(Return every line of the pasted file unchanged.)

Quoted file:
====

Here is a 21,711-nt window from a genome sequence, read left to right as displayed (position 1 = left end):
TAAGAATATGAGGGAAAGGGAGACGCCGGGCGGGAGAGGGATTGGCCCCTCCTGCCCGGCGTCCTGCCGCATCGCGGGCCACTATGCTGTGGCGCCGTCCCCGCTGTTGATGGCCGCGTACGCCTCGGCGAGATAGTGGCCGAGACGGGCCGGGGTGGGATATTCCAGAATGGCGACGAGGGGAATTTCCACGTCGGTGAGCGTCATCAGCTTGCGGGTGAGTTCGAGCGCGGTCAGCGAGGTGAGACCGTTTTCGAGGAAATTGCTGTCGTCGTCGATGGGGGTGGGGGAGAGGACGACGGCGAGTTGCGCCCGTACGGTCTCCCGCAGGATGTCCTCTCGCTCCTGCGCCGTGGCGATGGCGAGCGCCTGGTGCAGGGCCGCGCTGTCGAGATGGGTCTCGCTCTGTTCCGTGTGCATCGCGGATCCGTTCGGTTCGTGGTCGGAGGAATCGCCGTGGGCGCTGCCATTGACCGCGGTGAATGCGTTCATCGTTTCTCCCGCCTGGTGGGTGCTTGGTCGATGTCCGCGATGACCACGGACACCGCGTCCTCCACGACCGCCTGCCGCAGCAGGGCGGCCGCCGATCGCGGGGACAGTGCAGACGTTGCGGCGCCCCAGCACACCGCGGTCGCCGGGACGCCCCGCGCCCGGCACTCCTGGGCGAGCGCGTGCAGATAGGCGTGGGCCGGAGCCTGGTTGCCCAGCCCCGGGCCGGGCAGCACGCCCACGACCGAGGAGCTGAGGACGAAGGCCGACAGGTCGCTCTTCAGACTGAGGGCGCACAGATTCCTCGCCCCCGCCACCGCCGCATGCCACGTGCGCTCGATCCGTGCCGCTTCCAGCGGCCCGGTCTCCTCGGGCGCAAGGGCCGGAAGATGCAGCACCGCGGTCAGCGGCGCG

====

Here is a 21,711-nt window from a genome sequence, read left to right as displayed (position 1 = left end):
TAAGAATATGAGGGAAAGGGAGACGCCGGGCGGGAGAGGGATTGGCCCCTCCTGCCCGGCGTCCTGCCGCATCGCGGGCCACTATGCTGTGGCGCCGTCCCCGCTGTTGATGGCCGCGTACGCCTCGGCGAGATAGTGGCCGAGACGGGCCGGGGTGGGATATTCCAGAATGGCGACGAGGGGAATTTCCACGTCGGTGAGCGTCATCAGCTTGCGGGTGAGTTCGAGCGCGGTCAGCGAGGTGAGACCGTTTTCGAGGAAATTGCTGTCGTCGTCGATGGGGGTGGGGGAGAGGACGACGGCGAGTTGCGCCCGTACGGTCTCCCGCAGGATGTCCTCTCGCTCCTGCGCCGTGGCGATGGCGAGCGCCTGGTGCAGGGCCGCGCTGTCGAGATGGGTCTCGCTCTGTTCCGTGTGCATCGCGGATCCGTTCGGTTCGTGGTCGGAGGAATCGCCGTGGGCGCTGCCATTGACCGCGGTGAATGCGTTCATCGTTTCTCCCGCCTGGTGGGTGCTTGGTCGATGTCCGCGATGACCACGGACACCGCGTCCTCCACGACCGCCTGCCGCAGCAGGGCGGCCGCCGATCGCGGGGACAGTGCAGACGTTGCGGCGCCCCAGCACACCGCGGTCGCCGGGACGCCCCGCGCCCGGCACTCCTGGGCGAGCGCGTGCAGATAGGCGTGGGCCGGAGCCTGGTTGCCCAGCCCCGGGCCGGGCAGCACGCCCACGACCGAGGAGCTGAGGACGAAGGCCGACAGGTCGCTCTTCAGACTGAGGGCGCACAGATTCCTCGCCCCCGCCACCGCCGCATGCCACGTGCGCTCGATCCGTGCCGCTTCCAGCGGCCCGGTCTCCTCGGGCGCAAGGGCCGGAAGATGCAGCACCGCGGTCAGCGGCGCG